Perhaps the conditions for these will be restricted a bit, though again "C<>" markup
           around sample code like this will be usual.

       ·   "L<display|link>" links are processed as the "display" text part.  The link target
           (POD document name and section) can have anything.

       "=begin :foo" ... "=end :foo" sections with a format name ":foo" starting with a ":" are
       POD markup and are processed accordingly.  Other "=begin" sections are skipped.

   Unrecognised Forms
       A mathematical half-open range like the following is not recognised.

           [1,2)             # bad, currently

       Perhaps just numbers like this would be unambiguous, but if it's an expression then it's
       hard to distinguish a parens typo from some mathematics.  The suggestion for now is an
       "=for" per below to flag it as an exception.  Another way would be to write 1 <= X < 2,
       which might be clearer to mathematically unsophisticated readers.

       Parens spanning multiple paragraphs are not recognised,

           (This is some     # bad

           thing.)           # bad

       Hopefully this is uncommon, and probably better style not to be parenthetical about
       something so big that it runs to multiple paragraphs or has a verbatim block in the middle

       If an unbalanced paren is intended you can add an "=for" to tell
       "ProhibitUnbalancedParens" to allow it.

           =for ProhibitUnbalancedParens allow next

           Something ( deliberately unclosed.

       Or with a count of paragraphs to ignore,

           =for ProhibitUnbalancedParens allow next 2

           First deliberate [ unclosed.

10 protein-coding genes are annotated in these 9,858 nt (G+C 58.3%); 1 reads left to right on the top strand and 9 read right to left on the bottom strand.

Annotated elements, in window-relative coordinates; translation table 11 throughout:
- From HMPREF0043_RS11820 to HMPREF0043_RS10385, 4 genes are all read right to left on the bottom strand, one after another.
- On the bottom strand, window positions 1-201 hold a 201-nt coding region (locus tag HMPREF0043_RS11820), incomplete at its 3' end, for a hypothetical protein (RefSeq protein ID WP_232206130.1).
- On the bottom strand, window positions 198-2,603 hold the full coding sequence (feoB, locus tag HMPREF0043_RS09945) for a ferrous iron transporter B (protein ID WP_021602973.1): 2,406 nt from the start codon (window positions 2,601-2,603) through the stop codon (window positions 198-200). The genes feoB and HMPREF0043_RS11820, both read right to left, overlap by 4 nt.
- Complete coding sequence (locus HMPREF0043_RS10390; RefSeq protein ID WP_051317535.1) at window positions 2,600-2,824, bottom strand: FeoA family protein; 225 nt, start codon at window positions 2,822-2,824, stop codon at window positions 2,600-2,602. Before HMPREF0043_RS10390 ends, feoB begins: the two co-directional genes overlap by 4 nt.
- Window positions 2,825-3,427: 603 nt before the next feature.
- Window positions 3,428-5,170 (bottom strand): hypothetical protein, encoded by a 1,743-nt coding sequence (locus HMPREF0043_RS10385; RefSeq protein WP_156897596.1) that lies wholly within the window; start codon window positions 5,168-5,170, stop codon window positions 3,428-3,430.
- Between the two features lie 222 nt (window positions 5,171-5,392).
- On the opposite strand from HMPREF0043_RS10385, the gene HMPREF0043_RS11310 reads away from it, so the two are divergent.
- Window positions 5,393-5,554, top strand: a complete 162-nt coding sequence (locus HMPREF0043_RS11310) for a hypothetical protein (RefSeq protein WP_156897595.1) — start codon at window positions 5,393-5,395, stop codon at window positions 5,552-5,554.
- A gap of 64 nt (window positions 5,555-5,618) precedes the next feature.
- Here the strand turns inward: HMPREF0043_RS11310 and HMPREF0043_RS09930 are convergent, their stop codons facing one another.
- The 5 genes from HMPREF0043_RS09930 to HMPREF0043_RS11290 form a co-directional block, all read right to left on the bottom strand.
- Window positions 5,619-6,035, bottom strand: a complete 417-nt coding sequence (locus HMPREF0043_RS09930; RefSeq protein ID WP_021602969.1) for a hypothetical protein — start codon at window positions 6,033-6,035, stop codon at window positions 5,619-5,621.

Second (.

       The usual no critic

           ## no critic (ProhibitUnbalancedParens)

       works too as a whole-file disable, but the annotation must be before any "__END__" token,
       and if the POD is after the "__END__" then "Perl::Critic" 1.112 up is required.
       Individual "=for" has the advantage of being with an exception.

       As always if you don't care about this at all you can disable "ProhibitUnbalancedParens"
       completely from your .perlcriticrc in the usual way (see "CONFIGURATION" in Perl::Critic),



       Perl::Critic::Pulp, Perl::Critic




       Copyright 2011, 2012, 2013, 2014, 2015, 2016, 2017 Kevin Ryde

       Perl-Critic-Pulp is free software; you can redistribute it and/or modify it under the
       terms of the GNU General Public License as published by the Free Software Foundation;
       either version 3, or (at your option) any later version.

       Perl-Critic-Pulp is distributed in the hope that it will be useful, but WITHOUT ANY
       WARRANTY; without even the implied warranty of MERCHANTABILITY or FITNESS FOR A PARTICULAR
       PURPOSE.  See the GNU General Public License for more details.

       You should have received a copy of the GNU General Public License along with Perl-Critic-
       Pulp.  If not, see <>.

perl v5.26.2                   Perl::Critic::Policy::Documentation::ProhibitUnbalancedParens(3pm)